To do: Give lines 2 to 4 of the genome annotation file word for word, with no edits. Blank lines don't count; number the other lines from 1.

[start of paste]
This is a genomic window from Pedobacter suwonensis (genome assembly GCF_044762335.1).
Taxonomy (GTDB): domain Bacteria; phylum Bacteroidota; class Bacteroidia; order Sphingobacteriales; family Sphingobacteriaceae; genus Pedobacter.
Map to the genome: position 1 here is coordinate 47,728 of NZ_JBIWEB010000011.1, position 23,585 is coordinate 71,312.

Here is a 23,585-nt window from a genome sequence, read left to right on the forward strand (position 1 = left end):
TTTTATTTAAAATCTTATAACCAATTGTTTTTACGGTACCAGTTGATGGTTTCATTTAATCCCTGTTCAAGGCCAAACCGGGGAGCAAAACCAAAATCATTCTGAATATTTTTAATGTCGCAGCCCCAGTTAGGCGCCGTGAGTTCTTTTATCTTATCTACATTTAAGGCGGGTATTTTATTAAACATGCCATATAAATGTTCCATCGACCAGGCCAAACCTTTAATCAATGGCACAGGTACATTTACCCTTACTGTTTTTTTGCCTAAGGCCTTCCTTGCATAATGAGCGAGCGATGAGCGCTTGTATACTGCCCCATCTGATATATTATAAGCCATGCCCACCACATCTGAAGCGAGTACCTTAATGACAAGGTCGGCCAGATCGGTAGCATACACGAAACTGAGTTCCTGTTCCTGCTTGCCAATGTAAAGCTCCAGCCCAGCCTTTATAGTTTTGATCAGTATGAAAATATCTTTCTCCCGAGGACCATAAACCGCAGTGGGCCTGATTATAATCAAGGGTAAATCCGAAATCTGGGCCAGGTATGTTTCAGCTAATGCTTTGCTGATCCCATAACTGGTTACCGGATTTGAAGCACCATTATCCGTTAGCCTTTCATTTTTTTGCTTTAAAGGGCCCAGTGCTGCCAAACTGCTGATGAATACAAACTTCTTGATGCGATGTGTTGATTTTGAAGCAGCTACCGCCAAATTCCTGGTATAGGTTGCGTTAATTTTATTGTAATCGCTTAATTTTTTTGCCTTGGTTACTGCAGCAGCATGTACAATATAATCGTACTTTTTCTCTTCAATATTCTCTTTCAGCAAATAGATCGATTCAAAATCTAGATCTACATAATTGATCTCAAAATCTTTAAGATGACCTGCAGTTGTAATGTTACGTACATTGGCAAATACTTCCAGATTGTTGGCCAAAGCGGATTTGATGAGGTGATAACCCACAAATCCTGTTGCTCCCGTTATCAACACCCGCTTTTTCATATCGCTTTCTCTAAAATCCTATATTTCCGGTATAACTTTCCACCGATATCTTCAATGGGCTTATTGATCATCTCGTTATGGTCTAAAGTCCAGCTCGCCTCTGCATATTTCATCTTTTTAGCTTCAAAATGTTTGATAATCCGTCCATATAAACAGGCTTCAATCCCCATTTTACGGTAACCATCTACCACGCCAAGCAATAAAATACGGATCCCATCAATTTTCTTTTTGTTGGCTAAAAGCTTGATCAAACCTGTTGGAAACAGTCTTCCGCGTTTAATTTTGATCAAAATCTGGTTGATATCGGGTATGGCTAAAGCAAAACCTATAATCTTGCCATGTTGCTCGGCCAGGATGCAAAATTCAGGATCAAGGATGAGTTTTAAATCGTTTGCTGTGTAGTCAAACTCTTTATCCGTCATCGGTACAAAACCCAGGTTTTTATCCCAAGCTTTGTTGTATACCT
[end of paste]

Taxonomy (GTDB): domain Bacteria; phylum Bacteroidota; class Bacteroidia; order Sphingobacteriales; family Sphingobacteriaceae; genus Pedobacter.
Map to the genome: position 1 here is coordinate 47,728 of NZ_JBIWEB010000011.1, position 23,585 is coordinate 71,312.

Here is a 23,585-nt window from a genome sequence, read left to right on the forward strand (position 1 = left end):